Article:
Happy 60th Birthday to Augusta Read Thomas

Happy 60th Birthday to Augusta Read Thomas
Augusta Read Thomas

Augusta Read Thomas is one of the U.S.’s most recognizable and beloved composers. In addition to writing music of “unbridled passion and fierce poetry” (American Academy of Arts and Letters), she is University Professor of Composition at the University of Chicago, where she has championed new music through founding the Chicago Center for Contemporary Composition and its resident Grossman Ensemble.  

In honor of Thomas’ 60th birthday, Wise Music is pleased to present a sampling of her orchestral works, for which Thomas is arguably best-known. The following pieces are a gateway into her virtuosic, “boldly considered music that celebrates the sound of the instruments and reaffirms the vitality” of the orchestra (Philadelphia Inquirer). 

Listen to the following works on Spotify: 


Words of the Sea (1995) takes inspiration from four phrases drawn from the work of American modernist poet Wallace Stevens, which serve as the movement titles. Together, these four movements aptly capture the varied moods of the ocean in musical form: a striking oscillation between light-footed solos and massive ensemble parallelism (“words of the sea”), the salty resonance of the contrabass clarinet (“the ever-hooded, tragic-gestured sea”), a restless staccato churn (“beyond the genius of the sea), and a finale of delicate, nearly-dissolving high strings and woodwind trills (“mountainous atmospheres of sky and sea”). 

Scored for soprano and orchestra, Gathering Paradise (2004) sets six poems by iconic American poet Emily Dickinson. Thomas matches the “sometimes disturbing mystery of Dickinson’s writing” with “alluring colors, striking orchestral effects, and organic energy” as well as “turbulent, pummeling, angst-ridden outbursts” (The New York Times), offering a compelling sonic accompaniment to the intimate recollections sketched in Dickinson’s texts. Throughout, Thomas’ love of the voice—which she calls “the most subtle, complex, and fragile yet forceful […] carrier of musical ideas”—is on full display in her expressive, confident vocal writing. 

Terpsichore’s Dream(2007) is colorfully scored for chamber orchestra. It opens with an enticing harp line articulated with metallic percussion paired with plucked strings and piano, then moves through a series of delightfully varied orchestral vignettes before closing with a poignantly lonely violin solo. The result is “an alluring mosaic depicting the mythological muse of dance” (Voix des Arts).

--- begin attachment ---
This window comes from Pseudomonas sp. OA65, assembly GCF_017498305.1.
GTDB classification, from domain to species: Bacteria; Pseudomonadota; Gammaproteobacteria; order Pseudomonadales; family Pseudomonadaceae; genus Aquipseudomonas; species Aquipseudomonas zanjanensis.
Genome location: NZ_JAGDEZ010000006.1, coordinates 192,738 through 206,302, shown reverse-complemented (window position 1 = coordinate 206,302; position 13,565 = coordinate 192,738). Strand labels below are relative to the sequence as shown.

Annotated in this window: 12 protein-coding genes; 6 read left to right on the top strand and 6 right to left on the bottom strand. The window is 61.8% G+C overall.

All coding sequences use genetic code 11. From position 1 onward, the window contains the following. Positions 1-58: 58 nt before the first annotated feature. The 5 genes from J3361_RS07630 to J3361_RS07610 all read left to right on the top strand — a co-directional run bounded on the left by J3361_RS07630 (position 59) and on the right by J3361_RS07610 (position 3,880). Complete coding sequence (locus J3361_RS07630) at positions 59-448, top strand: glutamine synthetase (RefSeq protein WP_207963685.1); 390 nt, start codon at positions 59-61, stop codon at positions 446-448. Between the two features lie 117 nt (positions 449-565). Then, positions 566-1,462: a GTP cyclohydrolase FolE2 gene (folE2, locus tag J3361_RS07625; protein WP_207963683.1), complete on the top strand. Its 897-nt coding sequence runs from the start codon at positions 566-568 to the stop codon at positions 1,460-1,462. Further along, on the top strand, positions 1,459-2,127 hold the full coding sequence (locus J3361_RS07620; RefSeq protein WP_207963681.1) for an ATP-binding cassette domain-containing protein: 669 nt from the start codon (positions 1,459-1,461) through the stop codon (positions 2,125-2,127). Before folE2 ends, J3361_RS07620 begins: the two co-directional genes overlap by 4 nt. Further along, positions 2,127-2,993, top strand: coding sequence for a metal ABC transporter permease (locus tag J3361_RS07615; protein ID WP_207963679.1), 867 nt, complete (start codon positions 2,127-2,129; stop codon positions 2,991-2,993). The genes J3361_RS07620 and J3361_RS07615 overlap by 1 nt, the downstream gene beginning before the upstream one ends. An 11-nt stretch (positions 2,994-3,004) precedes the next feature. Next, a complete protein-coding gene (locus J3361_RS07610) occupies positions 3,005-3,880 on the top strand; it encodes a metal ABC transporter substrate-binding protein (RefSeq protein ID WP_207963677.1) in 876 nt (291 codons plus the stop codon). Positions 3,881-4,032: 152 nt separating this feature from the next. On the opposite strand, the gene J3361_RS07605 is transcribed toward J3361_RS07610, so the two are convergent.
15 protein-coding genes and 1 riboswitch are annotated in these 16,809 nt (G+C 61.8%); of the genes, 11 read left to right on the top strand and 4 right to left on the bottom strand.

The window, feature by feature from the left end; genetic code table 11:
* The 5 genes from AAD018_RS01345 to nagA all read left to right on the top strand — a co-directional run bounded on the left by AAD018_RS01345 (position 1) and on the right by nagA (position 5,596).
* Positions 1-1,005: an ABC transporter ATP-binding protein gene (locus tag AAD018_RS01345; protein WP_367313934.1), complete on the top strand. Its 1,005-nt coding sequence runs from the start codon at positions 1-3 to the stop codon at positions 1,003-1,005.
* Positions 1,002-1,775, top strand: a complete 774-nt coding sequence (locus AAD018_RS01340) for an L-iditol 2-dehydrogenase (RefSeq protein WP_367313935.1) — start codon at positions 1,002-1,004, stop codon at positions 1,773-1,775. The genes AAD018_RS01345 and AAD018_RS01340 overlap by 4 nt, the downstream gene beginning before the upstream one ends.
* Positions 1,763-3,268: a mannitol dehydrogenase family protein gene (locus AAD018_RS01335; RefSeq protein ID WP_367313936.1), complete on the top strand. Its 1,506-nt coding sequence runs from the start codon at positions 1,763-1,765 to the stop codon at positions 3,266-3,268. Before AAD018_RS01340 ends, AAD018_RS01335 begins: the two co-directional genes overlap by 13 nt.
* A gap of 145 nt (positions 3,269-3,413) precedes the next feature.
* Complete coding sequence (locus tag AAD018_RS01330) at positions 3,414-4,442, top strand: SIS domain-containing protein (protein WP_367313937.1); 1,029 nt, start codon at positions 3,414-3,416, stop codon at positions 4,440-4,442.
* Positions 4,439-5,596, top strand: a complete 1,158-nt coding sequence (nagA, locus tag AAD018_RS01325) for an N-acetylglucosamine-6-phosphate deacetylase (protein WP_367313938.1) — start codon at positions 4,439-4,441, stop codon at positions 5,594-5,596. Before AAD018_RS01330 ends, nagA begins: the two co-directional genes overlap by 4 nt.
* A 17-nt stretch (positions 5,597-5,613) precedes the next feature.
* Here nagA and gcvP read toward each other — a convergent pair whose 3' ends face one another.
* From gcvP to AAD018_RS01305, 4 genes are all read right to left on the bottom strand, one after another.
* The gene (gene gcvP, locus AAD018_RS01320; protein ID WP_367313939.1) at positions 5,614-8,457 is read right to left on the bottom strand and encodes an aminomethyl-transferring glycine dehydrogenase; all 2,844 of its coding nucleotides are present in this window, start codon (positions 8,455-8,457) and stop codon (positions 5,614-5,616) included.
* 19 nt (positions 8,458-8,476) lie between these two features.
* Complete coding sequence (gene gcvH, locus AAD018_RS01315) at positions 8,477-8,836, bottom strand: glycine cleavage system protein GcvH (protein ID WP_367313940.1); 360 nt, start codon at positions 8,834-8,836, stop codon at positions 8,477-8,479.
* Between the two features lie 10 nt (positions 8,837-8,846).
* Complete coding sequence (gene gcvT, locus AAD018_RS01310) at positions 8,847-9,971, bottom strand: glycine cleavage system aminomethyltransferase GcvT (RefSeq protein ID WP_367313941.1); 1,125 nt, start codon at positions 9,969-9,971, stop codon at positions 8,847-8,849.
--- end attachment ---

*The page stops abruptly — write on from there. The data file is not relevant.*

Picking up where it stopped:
Thomas writes that Helios Choros I(2007) “could be described loosely as a 12-minute crescendo.” It moves from a sparkling world of finespun textures articulated by two harps, celeste, piano, bells, and string harmonics into “high-energy passion,” with Stravinskian jump-cuts, undercurrents of fast-moving low wind lines, and thrilling brass calls. Helios Choros I was conceived as part of a triptych with Helios Choros II and Helios Choros III, and a world premiere of the full set performed together is available. With their agile energy and thematic connection to Greek mythology and drama, these works are particularly ripe for choreography. 

Aureole (2012) is a concise eight-minute work that was originally designed to precede a performance of Beethoven’s Ninth Symphony. It can easily serve as a bright, energetic opener to a wide range of concert programs. Its core material is centered on repeated tones, which by turns sound a kind of fanfare, create the shimmering halo of the work’s title, and spin off into driving rhythmic lines to create “a rousing curtain-raiser” (Dallas Morning News). 

For more information, please contact your local Wise Music Promotion Team. See Contact Us.